E.C.: The word “nature” comes from the Latin root “nasci: to be born”, therefore nature is all those who share a birth, in the biological sense of the term. A birth is strange because to be born means to live in the body of another. The word nature has bloomed to mean something universal for all beings… The problem is that this sharing has not been very egalitarian, since humans have claimed superiority over the others.

TLmag: Why can’t mankind manage to cooperate with nature?
E.C.: Fundamentally, there is no desire to cause trouble, just a desire for self-preservation and defence, in order to ensure a form of survival. I always find it hard to associate dominance with meanness to others. The ecological debate should stop using the metaphor of the master who oppresses, and supplant it with the metaphor of the sorcerer’s apprentice, which would be fairer.

TLmag: The approach of a landscape architect, like Bas Smets, stems from the invention and total creation of new landscapes, far removed from the pseudo-reconstruction of nature in the city. Is reflection on the landscape the future of ecology?

EC: I think that essentially, the landscape is better able to solve our questions than traditional ecology. First of all, because a landscaper can never escape from effective reflection with others, he must always think about the position of man within his living space. In that sense, he is always aware that what he is doing is artificial. Landscape theory and practice must be seen as the one and only ecology; the only one that does not put the human condition on hold.

TLmag: How did you meet Bas Smets?

E.C.: He was presenting his documentary on Biosphere 2 in Paris and we had a public dialogue. He is one of the few contemporary landscape architects who combines the rejection of any form of romanticism with a great ecological passion. His idea of biospheric town planning makes it possible to think about the artificiality of any living installation, and thus makes landscape theory a true ecological science.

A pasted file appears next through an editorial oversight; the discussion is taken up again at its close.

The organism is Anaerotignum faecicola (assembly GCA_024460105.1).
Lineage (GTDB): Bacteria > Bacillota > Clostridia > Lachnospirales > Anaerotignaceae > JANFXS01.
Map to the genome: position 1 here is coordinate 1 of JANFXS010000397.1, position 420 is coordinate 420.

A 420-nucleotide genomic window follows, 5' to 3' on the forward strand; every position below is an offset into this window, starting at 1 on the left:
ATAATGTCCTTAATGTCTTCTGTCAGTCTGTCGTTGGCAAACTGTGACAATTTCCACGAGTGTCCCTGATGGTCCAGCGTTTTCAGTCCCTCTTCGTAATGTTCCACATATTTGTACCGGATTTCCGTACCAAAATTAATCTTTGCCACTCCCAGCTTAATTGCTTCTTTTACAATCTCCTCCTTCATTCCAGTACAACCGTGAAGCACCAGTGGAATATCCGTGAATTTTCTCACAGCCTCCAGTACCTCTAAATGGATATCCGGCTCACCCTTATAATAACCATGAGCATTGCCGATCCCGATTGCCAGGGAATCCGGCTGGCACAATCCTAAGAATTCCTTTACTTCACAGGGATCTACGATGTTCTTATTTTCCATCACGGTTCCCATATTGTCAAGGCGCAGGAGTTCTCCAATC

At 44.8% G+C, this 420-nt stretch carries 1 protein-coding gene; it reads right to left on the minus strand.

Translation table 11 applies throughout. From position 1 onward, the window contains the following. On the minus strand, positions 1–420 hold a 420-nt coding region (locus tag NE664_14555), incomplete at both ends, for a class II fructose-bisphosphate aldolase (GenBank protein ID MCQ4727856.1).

TLmag: Are we heading towards the end of a nature / culture rupture?
E.C.: The rupture does not come from the fact that we want to be more “on the side of nature” but rather that we have discovered, in nature, new peoples whose languages we do not know. Once we begin to recognise that dogs, pangolins or plants are subjects, that animals speak or give themselves names… It is clear that there is a culture in nature.

TLmag: What is the role of artists in this evolving world?
E.C.: Artists are the real shamans. They have the vocabulary, the grammar, the gymnastics… To talk about the land, you need a theatre. To speak of “being in the world”, you need a dance scene. The conversation with nature must pass through a sensitive relationship.

TLmag: In what form would you like to become “other”?
E.C.: In the shape of the wind.

TLmag: What does your imaginary landscape look like: the one you have never yet encountered?
E.C.: It would be to perceive in the sky a celestial, meteorological and astrological portrait of terrestrial landscapes.

TLmag: The sky is typically a moving landscape… Man cannot seem to come to terms with this state of transformation inherent in the existence of all living things. Why is there this impossibility of feeling ourselves as one with “nature”?

E.C.: It’s not that we can’t, it’s that nature is deceptive. We let ourselves be deceived by the forms, we fix on an eternal postcard of our body, while everything is in fact ephemeral. It takes a lot of work to accept change and try to stabilise things. Look at the gardener’s work…

TLmag: Ecology is the big topic of the 21st century. Do you think that humanity can reconcile with nature?
E.C.: I don’t believe that humanity has lost its meaning in the face of nature. We have never known so many catalogued species, we have never invented so many forms to create landscapes. There are many actors in the process of producing this movement. For the younger generations, the ecological issue has replaced that of salary or profit. The only problem is that we are in a rush. And it takes time.

TLmag: Why is the environmental issue so complex to understand?
E.C.: The important stance today is that the environment is not different from us. We are all of the same substance; we are all immersed.

“The Life of Plants: A Metaphysics of Mixture”, ed. Polity Press, 2018


Photo of Emanuele Coccia by Frank Perrin

Bianca Bondi, The Antechamber (Tundra Swan), 2020, Installation from the Busan Biennale, Korea. Courtesy of Busan Biennale
Bianca Bondi, The Private Lives of Non-Human Entities, 2020, photo by Martin Freiherr von Hagen
Cecilia Granara, Due Farfalle II, 2021, acrylic and pigment on canvas. Courtesy of galerie exo exo, Paris